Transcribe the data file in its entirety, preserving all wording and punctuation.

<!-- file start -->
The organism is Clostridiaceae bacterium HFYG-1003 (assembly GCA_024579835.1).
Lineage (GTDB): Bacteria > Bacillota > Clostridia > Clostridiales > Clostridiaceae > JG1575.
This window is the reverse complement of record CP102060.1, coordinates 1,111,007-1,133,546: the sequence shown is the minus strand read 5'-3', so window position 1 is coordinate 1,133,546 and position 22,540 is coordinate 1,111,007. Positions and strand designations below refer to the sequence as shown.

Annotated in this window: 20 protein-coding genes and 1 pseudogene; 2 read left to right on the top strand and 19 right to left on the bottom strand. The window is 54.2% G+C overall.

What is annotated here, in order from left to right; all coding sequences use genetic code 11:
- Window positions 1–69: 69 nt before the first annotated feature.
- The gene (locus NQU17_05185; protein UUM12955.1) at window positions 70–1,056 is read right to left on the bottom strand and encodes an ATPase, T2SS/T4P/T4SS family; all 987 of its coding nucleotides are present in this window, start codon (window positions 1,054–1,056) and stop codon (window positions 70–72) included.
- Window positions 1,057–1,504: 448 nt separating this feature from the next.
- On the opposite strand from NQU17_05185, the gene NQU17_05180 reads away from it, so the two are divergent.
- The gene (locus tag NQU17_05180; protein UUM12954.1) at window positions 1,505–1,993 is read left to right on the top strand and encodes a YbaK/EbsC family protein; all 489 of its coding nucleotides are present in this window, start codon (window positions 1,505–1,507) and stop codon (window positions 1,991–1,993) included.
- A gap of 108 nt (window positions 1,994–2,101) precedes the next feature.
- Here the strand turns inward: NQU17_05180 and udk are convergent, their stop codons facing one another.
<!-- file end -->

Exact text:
The organism is Clostridiaceae bacterium HFYG-1003 (assembly GCA_024579835.1).
Lineage (GTDB): Bacteria > Bacillota > Clostridia > Clostridiales > Clostridiaceae > JG1575.
This window is the reverse complement of record CP102060.1, coordinates 1,111,007-1,133,546: the sequence shown is the minus strand read 5'-3', so window position 1 is coordinate 1,133,546 and position 22,540 is coordinate 1,111,007. Positions and strand designations below refer to the sequence as shown.

Annotated in this window: 20 protein-coding genes and 1 pseudogene; 2 read left to right on the top strand and 19 right to left on the bottom strand. The window is 54.2% G+C overall.

What is annotated here, in order from left to right; all coding sequences use genetic code 11:
- Window positions 1–69: 69 nt before the first annotated feature.
- The gene (locus NQU17_05185; protein UUM12955.1) at window positions 70–1,056 is read right to left on the bottom strand and encodes an ATPase, T2SS/T4P/T4SS family; all 987 of its coding nucleotides are present in this window, start codon (window positions 1,054–1,056) and stop codon (window positions 70–72) included.
- Window positions 1,057–1,504: 448 nt separating this feature from the next.
- On the opposite strand from NQU17_05185, the gene NQU17_05180 reads away from it, so the two are divergent.
- The gene (locus tag NQU17_05180; protein UUM12954.1) at window positions 1,505–1,993 is read left to right on the top strand and encodes a YbaK/EbsC family protein; all 489 of its coding nucleotides are present in this window, start codon (window positions 1,505–1,507) and stop codon (window positions 1,991–1,993) included.
- A gap of 108 nt (window positions 1,994–2,101) precedes the next feature.
- Here the strand turns inward: NQU17_05180 and udk are convergent, their stop codons facing one another.